On the flora of Australia, its origin, affinities, and distribution; being an introductory essay to the Flora of Tasmania. Offprint from The Botany of the Antarctic Voyage of H. M. Discovery Ships ‘Erebus’ and ‘Terror’, Vol. III (Flora Tasmaniae), part I (June, 1859). London: Lowell Reeve, 1859.
The first important botanical work by a supporter of Darwin’s theory of evolution by natural selection. Hooker, a botanist and plant geographer, had been a close friend of Darwin for many years, and was aware of Darwin’s gradual progression toward a belief in the mutability of species, yet he did not begin fully to support Darwin’s views until shortly after the publication of the Origin of Species (1859). In his introduction to Flora Tasmaniae, the third volume of his massive Botany of the Antarctic Voyage of H. M. Discovery Ships ‘Erebus’ and ‘Terror’, Hooker publicly acknowledged his acceptance of Darwinian theory, which had come about “solely and entirely from an independent study of the plants themselves” (letter to W. H. Harvey, c. 1860). (This is a kind of offprint of a portion of No. 7448; it is sometimes viewed as a separate work.)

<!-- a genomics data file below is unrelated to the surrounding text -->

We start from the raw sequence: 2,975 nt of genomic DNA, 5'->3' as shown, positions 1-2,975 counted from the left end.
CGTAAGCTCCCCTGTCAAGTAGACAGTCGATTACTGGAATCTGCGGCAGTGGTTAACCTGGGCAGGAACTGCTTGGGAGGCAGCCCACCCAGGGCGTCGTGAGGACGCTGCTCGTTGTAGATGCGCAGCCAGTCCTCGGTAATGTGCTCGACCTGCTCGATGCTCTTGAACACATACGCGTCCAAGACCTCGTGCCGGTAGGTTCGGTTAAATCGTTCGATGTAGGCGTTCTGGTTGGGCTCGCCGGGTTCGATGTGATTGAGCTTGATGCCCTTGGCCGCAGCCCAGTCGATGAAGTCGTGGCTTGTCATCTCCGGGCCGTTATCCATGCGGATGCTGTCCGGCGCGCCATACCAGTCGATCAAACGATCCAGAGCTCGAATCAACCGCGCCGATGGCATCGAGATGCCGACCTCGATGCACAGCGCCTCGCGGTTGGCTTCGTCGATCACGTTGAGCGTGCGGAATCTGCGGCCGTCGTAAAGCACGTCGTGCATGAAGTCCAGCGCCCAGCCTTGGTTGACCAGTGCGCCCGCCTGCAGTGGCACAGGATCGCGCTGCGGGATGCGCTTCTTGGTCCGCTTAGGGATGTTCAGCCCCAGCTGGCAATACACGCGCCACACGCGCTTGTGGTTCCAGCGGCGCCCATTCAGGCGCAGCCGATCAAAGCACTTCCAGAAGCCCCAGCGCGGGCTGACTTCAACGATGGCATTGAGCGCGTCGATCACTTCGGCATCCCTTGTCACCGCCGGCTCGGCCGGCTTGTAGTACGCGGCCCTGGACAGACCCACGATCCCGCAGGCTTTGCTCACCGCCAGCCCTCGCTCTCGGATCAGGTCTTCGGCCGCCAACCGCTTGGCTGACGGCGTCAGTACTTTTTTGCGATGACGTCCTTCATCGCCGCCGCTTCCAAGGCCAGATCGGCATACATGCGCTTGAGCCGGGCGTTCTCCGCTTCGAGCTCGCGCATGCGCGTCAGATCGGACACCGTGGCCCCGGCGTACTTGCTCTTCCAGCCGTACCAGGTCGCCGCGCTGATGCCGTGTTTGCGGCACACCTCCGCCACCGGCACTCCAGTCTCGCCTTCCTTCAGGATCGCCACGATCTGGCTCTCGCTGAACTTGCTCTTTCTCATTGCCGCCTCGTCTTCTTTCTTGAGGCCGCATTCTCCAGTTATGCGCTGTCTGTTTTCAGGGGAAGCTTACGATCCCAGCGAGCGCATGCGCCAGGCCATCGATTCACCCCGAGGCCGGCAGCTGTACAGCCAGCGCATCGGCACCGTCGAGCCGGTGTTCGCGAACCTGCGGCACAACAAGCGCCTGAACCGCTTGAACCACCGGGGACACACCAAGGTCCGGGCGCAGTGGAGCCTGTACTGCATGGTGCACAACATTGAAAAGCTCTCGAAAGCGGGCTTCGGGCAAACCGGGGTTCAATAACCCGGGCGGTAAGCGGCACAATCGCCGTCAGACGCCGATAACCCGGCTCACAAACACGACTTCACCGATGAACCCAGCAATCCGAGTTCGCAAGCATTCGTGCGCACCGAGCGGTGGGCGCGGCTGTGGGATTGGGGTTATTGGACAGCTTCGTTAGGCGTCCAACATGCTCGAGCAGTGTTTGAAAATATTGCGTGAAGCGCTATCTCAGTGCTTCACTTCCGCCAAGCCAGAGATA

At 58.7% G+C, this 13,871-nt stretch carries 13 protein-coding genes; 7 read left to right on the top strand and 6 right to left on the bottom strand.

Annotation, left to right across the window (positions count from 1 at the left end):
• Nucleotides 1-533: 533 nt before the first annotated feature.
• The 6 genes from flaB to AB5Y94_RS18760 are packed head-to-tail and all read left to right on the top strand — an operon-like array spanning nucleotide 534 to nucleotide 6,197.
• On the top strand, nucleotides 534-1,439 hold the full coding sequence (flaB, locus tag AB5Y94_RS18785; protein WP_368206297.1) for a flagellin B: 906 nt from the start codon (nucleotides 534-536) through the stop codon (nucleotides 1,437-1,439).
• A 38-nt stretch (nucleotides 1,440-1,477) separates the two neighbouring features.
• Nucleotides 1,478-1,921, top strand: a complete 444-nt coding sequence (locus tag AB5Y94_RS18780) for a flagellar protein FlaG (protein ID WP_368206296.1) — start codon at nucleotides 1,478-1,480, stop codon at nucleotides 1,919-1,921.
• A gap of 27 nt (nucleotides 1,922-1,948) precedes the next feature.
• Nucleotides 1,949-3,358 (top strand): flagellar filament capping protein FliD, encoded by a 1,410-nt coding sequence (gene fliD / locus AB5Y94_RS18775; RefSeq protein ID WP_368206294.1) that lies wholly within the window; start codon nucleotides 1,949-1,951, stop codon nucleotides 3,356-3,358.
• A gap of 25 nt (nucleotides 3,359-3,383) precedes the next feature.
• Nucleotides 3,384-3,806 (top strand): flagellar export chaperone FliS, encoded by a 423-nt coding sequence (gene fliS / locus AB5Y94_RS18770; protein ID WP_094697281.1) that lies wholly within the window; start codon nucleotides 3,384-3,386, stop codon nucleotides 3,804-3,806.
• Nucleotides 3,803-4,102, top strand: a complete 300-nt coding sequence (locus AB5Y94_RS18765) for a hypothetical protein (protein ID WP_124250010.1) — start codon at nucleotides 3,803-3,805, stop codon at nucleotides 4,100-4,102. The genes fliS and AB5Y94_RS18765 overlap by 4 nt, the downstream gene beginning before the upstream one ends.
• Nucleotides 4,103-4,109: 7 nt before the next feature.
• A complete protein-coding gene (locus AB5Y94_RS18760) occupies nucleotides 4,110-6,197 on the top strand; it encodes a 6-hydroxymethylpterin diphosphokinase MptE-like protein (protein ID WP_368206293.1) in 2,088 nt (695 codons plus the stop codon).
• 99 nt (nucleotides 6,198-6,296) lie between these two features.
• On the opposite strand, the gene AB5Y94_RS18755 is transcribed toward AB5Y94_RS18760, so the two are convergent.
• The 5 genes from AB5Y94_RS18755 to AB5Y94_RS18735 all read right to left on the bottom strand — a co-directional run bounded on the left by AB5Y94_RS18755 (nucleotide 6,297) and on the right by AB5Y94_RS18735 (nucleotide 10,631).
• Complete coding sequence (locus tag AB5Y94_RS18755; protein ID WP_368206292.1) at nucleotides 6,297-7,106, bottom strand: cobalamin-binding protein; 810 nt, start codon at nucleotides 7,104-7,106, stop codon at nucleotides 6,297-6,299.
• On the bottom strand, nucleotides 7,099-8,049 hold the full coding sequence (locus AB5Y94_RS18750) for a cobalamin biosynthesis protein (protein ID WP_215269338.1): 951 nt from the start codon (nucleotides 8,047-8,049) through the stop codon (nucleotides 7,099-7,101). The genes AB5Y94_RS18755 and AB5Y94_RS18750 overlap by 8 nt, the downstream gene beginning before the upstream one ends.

Subjects: BOTANY, Biogeography, Biogeography › Phytogeography, COUNTRIES, CONTINENTS AND REGIONS › Australia, EVOLUTION, VOYAGES & Travels by Physicians, Surgeons & Scientists